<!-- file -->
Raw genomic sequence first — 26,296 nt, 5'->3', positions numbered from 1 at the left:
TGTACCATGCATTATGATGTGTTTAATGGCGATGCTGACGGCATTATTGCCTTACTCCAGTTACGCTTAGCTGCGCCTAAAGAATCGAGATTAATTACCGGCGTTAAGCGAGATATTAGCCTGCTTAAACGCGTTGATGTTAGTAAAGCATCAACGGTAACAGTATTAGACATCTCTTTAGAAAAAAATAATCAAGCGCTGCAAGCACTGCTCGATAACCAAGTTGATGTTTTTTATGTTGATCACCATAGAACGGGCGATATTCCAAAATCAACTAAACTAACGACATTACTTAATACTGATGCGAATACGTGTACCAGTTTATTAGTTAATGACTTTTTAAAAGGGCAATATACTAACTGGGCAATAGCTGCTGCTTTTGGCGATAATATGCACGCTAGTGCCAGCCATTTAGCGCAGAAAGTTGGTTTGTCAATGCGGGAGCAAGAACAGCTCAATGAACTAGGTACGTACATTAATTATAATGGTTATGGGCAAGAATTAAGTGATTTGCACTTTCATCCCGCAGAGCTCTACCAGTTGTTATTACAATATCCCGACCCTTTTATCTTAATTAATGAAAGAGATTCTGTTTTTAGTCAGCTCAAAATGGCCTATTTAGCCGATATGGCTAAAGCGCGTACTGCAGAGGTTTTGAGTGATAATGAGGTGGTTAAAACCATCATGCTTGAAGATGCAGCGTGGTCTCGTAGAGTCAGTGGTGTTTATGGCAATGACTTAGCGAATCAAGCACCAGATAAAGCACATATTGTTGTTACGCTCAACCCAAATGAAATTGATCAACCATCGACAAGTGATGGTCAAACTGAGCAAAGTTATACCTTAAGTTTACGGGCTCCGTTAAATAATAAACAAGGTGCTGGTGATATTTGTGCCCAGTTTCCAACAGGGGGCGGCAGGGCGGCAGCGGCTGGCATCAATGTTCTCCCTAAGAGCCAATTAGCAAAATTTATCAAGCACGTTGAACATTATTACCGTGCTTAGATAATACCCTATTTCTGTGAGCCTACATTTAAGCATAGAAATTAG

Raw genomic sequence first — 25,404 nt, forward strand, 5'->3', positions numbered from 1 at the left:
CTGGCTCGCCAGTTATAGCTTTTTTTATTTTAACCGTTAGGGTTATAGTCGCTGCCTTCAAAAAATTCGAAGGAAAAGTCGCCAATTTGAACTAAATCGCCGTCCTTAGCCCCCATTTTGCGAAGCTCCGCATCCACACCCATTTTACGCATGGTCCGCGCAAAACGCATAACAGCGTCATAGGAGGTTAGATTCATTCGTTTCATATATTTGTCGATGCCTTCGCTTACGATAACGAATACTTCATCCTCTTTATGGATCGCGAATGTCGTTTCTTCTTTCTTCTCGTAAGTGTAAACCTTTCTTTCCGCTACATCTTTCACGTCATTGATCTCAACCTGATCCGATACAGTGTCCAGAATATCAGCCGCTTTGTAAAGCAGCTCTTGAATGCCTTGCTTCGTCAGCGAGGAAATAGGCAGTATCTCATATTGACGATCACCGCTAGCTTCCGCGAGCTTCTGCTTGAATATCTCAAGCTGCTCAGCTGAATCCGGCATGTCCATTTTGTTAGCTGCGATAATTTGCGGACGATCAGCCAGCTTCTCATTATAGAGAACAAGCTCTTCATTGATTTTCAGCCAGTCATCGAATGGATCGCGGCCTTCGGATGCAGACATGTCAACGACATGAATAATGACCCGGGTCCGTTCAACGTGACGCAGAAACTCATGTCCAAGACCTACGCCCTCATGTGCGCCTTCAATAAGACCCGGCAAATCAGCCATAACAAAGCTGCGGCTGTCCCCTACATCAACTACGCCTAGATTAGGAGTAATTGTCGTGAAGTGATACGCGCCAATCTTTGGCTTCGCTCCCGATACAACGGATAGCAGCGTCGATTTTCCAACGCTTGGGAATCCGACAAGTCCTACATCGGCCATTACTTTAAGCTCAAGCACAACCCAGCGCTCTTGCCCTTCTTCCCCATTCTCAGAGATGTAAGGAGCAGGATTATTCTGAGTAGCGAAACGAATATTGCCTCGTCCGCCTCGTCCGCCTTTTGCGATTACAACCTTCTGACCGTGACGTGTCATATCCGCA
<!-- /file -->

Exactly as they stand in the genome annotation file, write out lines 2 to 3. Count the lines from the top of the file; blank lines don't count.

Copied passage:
TGTACCATGCATTATGATGTGTTTAATGGCGATGCTGACGGCATTATTGCCTTACTCCAGTTACGCTTAGCTGCGCCTAAAGAATCGAGATTAATTACCGGCGTTAAGCGAGATATTAGCCTGCTTAAACGCGTTGATGTTAGTAAAGCATCAACGGTAACAGTATTAGACATCTCTTTAGAAAAAAATAATCAAGCGCTGCAAGCACTGCTCGATAACCAAGTTGATGTTTTTTATGTTGATCACCATAGAACGGGCGATATTCCAAAATCAACTAAACTAACGACATTACTTAATACTGATGCGAATACGTGTACCAGTTTATTAGTTAATGACTTTTTAAAAGGGCAATATACTAACTGGGCAATAGCTGCTGCTTTTGGCGATAATATGCACGCTAGTGCCAGCCATTTAGCGCAGAAAGTTGGTTTGTCAATGCGGGAGCAAGAACAGCTCAATGAACTAGGTACGTACATTAATTATAATGGTTATGGGCAAGAATTAAGTGATTTGCACTTTCATCCCGCAGAGCTCTACCAGTTGTTATTACAATATCCCGACCCTTTTATCTTAATTAATGAAAGAGATTCTGTTTTTAGTCAGCTCAAAATGGCCTATTTAGCCGATATGGCTAAAGCGCGTACTGCAGAGGTTTTGAGTGATAATGAGGTGGTTAAAACCATCATGCTTGAAGATGCAGCGTGGTCTCGTAGAGTCAGTGGTGTTTATGGCAATGACTTAGCGAATCAAGCACCAGATAAAGCACATATTGTTGTTACGCTCAACCCAAATGAAATTGATCAACCATCGACAAGTGATGGTCAAACTGAGCAAAGTTATACCTTAAGTTTACGGGCTCCGTTAAATAATAAACAAGGTGCTGGTGATATTTGTGCCCAGTTTCCAACAGGGGGCGGCAGGGCGGCAGCGGCTGGCATCAATGTTCTCCCTAAGAGCCAATTAGCAAAATTTATCAAGCACGTTGAACATTATTACCGTGCTTAGATAATACCCTATTTCTGTGAGCCTACATTTAAGCATAGAAATTAG

Raw genomic sequence first — 25,404 nt, forward strand, 5'->3', positions numbered from 1 at the left: